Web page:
Things got a bit tense on Wednesday at a press conference for Once Upon A Time In Hollywood.
Following a wave of praise for the black comedy, which premiered the night before to a seven-minute standing ovation, director Quentin Tarantino was joined by stars Leonardo DiCaprio, Brad Pitt and Margot Robbie to answer journalists’ questions at the Cannes Film Festival.
When a reporter questioned Tarantino on why Robbie, who plays tragically murdered actress Sharon Tate, has noticeably limited dialogue in the film, Tarantino only scowled and said “I reject your hypothesis.”
Relieving everyone in the room from an excruciatingly awkward silence, Margot attempted to offer a more detailed and nuanced response to the question.
“I think the moments that I got onscreen gave an opportunity to honor Sharon and the lightness,” the Australian actress said.
“The tragedy, ultimately, was the loss of innocence, and to really show those wonderful sides of her, I think, could be adequately done without speaking,” she noted.
“I did feel like I got a lot of time to explore the character, even without dialogue specifically, which is an interesting thing.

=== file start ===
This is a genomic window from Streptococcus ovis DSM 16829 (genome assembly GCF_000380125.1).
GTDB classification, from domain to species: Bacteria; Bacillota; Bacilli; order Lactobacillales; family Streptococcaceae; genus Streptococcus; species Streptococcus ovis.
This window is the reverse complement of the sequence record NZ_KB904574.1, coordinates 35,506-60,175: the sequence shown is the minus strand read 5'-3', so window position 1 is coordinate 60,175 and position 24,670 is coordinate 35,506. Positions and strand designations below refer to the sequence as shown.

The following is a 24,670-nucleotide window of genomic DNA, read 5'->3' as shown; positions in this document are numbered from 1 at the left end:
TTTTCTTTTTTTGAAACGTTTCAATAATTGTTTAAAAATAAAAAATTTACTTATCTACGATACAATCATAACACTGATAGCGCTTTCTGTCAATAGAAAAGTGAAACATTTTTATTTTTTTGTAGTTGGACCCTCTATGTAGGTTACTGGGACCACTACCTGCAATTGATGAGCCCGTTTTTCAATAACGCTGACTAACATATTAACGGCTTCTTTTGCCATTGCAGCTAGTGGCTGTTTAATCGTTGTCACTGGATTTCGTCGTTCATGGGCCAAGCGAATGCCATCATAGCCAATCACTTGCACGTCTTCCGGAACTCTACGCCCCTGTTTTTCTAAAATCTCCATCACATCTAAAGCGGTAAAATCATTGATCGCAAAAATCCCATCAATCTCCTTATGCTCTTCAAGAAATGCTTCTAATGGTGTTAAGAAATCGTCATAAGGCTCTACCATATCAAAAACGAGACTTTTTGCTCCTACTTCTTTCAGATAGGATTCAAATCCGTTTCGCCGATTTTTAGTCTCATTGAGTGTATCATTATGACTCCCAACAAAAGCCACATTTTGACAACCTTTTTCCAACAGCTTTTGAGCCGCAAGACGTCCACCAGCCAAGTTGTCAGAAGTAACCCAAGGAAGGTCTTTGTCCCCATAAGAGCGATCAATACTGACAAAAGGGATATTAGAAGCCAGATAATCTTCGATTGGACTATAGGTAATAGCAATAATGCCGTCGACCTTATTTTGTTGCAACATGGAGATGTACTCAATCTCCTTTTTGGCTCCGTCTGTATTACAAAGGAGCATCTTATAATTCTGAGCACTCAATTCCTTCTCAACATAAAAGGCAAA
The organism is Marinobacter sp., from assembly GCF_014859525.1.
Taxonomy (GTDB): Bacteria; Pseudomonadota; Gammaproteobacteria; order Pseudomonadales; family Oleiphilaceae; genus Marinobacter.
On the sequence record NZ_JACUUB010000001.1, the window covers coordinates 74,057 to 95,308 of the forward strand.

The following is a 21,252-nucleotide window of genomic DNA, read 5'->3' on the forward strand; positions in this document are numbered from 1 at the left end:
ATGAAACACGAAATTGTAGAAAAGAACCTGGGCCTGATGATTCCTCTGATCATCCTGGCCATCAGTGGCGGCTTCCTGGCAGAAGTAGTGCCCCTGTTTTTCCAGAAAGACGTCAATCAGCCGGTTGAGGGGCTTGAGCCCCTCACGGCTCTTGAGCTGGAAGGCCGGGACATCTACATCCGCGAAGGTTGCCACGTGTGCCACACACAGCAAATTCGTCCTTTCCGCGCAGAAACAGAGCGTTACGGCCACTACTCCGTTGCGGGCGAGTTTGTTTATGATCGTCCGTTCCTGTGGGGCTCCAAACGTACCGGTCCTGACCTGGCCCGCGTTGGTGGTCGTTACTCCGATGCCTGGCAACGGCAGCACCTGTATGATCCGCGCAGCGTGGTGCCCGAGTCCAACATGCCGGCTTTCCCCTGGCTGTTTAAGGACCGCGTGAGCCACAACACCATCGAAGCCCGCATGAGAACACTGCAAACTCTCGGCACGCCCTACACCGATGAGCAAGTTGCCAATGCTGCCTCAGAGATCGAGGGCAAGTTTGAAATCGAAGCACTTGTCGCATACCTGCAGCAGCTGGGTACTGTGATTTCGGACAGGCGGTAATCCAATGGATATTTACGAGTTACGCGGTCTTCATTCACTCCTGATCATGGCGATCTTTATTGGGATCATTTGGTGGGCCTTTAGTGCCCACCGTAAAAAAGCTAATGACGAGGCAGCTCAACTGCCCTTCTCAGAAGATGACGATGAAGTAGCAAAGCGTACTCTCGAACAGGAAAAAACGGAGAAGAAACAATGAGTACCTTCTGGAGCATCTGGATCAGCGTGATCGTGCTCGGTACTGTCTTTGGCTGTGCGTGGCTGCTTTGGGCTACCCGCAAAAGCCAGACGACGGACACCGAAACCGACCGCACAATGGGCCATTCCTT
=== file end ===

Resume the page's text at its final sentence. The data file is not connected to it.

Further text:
“Rarely do I get an opportunity to spend so much time on my own as a character, going through a day-to-day existence … [I] actually really appreciated the exercise and felt that I could deliver what I wanted to onscreen.”
According to critics who attended the Cannes screening of Once Upon A Time In Hollywood, Robbie does have noticeably few lines, and is often in a scene without speaking. It was clearly an intentional choice on Tarantino’s part – if not, it’s a disturbing oversight with troubling sexist implications – the question is why?
Is it a comment on how female actors like Tate and women in general were treated in Hollywood at the time, seen and admired for their looks but not given much of a voice?
Unfortunately, due to Tarantino’s strangely curt answer, we may never know.